HOBART —Police say Eric Scott Hummel was recklessly playing with a handgun when he fatally shot his 9-year-old daughter in the presence of her brothers Saturday.
Police said the brothers told officers who were called to their home that they believe their father forgot he had put bullets back in the 9 mm Glock when he pointed it at Olivia Hummel and shot her in the head.
But Hobart Police Chief Richard W. Zormier refuses to call it just another accident.
"I believe this was a series of heinous and depraved acts committed by the suspect on June 10. His actions that day endangered the lives of all three children and ultimately stole the life of Olivia, an innocent 9-year-old girl. His actions caused the death of Olivia and likely scarred the boys emotionally for life."
The Lake County prosecutor's office is charging 33-year-old Eric Hummel with felony neglect, battery and reckless homicide charges.
Lt. James Gonzales said officers were called about 5 p.m. to the family's home Saturday in the 100 block of East 10th Avenue. They found the father kneeling by Olivia who was unresponsive. Hobart fire paramedics rushed her to a local hospital where she was pronounced dead minutes later.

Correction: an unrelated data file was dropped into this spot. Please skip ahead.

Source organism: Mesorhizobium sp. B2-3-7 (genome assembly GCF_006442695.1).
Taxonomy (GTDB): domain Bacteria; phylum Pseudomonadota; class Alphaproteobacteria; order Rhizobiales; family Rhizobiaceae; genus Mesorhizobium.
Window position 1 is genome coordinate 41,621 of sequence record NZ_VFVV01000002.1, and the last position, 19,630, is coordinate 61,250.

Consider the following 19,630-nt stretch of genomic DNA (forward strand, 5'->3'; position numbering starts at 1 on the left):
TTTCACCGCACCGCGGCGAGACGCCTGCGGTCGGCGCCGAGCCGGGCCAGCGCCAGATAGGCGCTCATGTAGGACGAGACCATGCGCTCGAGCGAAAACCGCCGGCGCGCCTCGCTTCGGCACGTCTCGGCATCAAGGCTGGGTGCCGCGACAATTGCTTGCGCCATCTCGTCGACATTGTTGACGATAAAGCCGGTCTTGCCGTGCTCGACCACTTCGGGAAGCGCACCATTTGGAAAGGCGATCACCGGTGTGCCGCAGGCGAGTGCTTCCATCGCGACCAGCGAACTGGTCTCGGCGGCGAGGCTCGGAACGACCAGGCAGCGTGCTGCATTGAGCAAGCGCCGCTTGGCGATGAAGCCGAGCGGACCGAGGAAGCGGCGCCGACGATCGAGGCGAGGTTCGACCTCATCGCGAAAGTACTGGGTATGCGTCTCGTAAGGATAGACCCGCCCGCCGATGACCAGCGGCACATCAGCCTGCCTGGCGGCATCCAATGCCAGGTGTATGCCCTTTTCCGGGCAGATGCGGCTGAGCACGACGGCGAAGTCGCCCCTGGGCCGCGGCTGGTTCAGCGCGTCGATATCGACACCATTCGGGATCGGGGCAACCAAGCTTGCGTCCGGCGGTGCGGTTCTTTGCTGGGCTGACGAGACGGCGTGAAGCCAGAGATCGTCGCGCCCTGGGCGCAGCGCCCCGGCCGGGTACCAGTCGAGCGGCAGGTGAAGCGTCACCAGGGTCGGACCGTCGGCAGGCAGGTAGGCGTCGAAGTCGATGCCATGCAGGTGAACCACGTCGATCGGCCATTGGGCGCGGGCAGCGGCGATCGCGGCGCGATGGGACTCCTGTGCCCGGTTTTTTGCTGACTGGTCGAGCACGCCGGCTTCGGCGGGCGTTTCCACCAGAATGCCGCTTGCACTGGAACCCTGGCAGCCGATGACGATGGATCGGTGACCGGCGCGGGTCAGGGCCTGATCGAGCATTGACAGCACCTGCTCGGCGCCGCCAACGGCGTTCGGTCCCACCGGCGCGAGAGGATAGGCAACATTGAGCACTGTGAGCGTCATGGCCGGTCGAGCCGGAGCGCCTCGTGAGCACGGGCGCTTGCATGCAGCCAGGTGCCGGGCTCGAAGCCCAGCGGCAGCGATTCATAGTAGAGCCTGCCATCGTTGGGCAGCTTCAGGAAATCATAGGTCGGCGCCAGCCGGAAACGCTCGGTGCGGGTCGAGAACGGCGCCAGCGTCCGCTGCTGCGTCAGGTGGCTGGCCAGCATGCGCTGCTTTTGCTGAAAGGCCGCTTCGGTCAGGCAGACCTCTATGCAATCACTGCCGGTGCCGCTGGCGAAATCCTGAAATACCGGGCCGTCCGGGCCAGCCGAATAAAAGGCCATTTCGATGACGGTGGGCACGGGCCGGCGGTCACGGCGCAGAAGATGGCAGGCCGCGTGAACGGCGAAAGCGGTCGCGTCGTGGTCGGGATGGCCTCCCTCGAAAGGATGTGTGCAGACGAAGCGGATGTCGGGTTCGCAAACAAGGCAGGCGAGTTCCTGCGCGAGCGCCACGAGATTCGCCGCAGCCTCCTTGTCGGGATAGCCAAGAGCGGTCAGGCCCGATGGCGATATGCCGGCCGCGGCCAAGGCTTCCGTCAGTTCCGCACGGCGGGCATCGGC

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Gonzales said the two surviving brothers were "in good hands" and the Indiana Child Protective Services are actively involved. Police said their mother wasn't at home at the time. Police declined to name the two brothers.
A probable cause affidavit filed in Lake Criminal Court alleges the two brothers were cleaning the house and preparing to go to a summer festival when their father walked in and began telling the boys not to play with his gun.
The boys told police Hummel had aimed the weapon at one of the boys and pulled the trigger more than once. They said they heard a popping noise when their father pulled the trigger, so they believed the gun was unloaded.
The affidavit states one of the boys told police, "dad forgot he put bullets back in and shot our sister." An officer asked one of the boys whether their father pulled the top of the gun back, which would chamber a round, and one of the boys advised, "Oh yes, He did that once."
Police said evidence indicates Hummel fired the gun within three feet of the girl, who had just entered the room.
Gonzalez said Hummel legally possessed the weapon and there were no signs of intoxication.
Police said Hummel told an officer, "I thought it was empty." Police said he later told another person, "I shot her. I'm so sorry."
Police said Hummel declined to give police a formal statement, asked to speak with a lawyer and was transferred to the Lake County Jail, where he was being held Monday.